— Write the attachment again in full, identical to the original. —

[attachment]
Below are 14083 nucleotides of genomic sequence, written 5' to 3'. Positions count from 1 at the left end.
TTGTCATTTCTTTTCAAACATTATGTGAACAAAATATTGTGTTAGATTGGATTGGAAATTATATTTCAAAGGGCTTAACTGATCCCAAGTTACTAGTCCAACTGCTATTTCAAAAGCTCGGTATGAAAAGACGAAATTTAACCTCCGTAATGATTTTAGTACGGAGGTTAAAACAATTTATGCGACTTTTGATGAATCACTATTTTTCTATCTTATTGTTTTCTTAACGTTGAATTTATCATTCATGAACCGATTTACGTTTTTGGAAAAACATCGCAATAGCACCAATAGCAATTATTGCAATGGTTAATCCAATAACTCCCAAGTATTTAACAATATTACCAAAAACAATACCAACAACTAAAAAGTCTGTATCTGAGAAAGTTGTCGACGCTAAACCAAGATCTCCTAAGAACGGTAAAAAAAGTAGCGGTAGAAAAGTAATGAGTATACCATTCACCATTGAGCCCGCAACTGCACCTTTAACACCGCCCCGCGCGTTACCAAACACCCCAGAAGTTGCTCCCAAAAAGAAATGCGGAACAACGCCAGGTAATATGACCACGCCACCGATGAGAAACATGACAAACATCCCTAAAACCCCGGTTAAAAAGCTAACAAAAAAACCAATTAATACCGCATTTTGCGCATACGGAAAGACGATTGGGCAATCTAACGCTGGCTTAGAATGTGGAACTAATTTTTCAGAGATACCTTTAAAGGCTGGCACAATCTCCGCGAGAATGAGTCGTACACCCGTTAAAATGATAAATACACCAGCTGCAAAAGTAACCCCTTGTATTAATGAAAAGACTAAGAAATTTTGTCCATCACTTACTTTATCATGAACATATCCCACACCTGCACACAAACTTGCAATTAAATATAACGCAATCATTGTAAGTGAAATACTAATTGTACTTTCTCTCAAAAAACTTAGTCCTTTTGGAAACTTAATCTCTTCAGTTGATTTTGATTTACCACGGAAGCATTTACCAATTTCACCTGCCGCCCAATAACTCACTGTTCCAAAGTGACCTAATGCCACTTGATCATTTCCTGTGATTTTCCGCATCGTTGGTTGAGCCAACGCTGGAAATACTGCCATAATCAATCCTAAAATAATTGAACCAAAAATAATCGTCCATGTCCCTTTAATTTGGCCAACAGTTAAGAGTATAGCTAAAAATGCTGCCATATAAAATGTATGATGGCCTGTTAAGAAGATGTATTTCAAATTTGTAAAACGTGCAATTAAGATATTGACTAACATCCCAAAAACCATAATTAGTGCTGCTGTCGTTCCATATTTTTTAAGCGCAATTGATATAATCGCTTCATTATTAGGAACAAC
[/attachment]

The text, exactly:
Below are 14083 nucleotides of genomic sequence, written 5' to 3'. Positions count from 1 at the left end.
TTGTCATTTCTTTTCAAACATTATGTGAACAAAATATTGTGTTAGATTGGATTGGAAATTATATTTCAAAGGGCTTAACTGATCCCAAGTTACTAGTCCAACTGCTATTTCAAAAGCTCGGTATGAAAAGACGAAATTTAACCTCCGTAATGATTTTAGTACGGAGGTTAAAACAATTTATGCGACTTTTGATGAATCACTATTTTTCTATCTTATTGTTTTCTTAACGTTGAATTTATCATTCATGAACCGATTTACGTTTTTGGAAAAACATCGCAATAGCACCAATAGCAATTATTGCAATGGTTAATCCAATAACTCCCAAGTATTTAACAATATTACCAAAAACAATACCAACAACTAAAAAGTCTGTATCTGAGAAAGTTGTCGACGCTAAACCAAGATCTCCTAAGAACGGTAAAAAAAGTAGCGGTAGAAAAGTAATGAGTATACCATTCACCATTGAGCCCGCAACTGCACCTTTAACACCGCCCCGCGCGTTACCAAACACCCCAGAAGTTGCTCCCAAAAAGAAATGCGGAACAACGCCAGGTAATATGACCACGCCACCGATGAGAAACATGACAAACATCCCTAAAACCCCGGTTAAAAAGCTAACAAAAAAACCAATTAATACCGCATTTTGCGCATACGGAAAGACGATTGGGCAATCTAACGCTGGCTTAGAATGTGGAACTAATTTTTCAGAGATACCTTTAAAGGCTGGCACAATCTCCGCGAGAATGAGTCGTACACCCGTTAAAATGATAAATACACCAGCTGCAAAAGTAACCCCTTGTATTAATGAAAAGACTAAGAAATTTTGTCCATCACTTACTTTATCATGAACATATCCCACACCTGCACACAAACTTGCAATTAAATATAACGCAATCATTGTAAGTGAAATACTAATTGTACTTTCTCTCAAAAAACTTAGTCCTTTTGGAAACTTAATCTCTTCAGTTGATTTTGATTTACCACGGAAGCATTTACCAATTTCACCTGCCGCCCAATAACTCACTGTTCCAAAGTGACCTAATGCCACTTGATCATTTCCTGTGATTTTCCGCATCGTTGGTTGAGCCAACGCTGGAAATACTGCCATAATCAATCCTAAAATAATTGAACCAAAAATAATCGTCCATGTCCCTTTAATTTGGCCAACAGTTAAGAGTATAGCTAAAAATGCTGCCATATAAAATGTATGATGGCCTGTTAAGAAGATGTATTTCAAATTTGTAAAACGTGCAATTAAGATATTGACTAACATCCCAAAAACCATAATTAGTGCTGCTGTCGTTCCATATTTTTTAAGCGCAATTGATATAATCGCTTCATTATTAGGAACAAC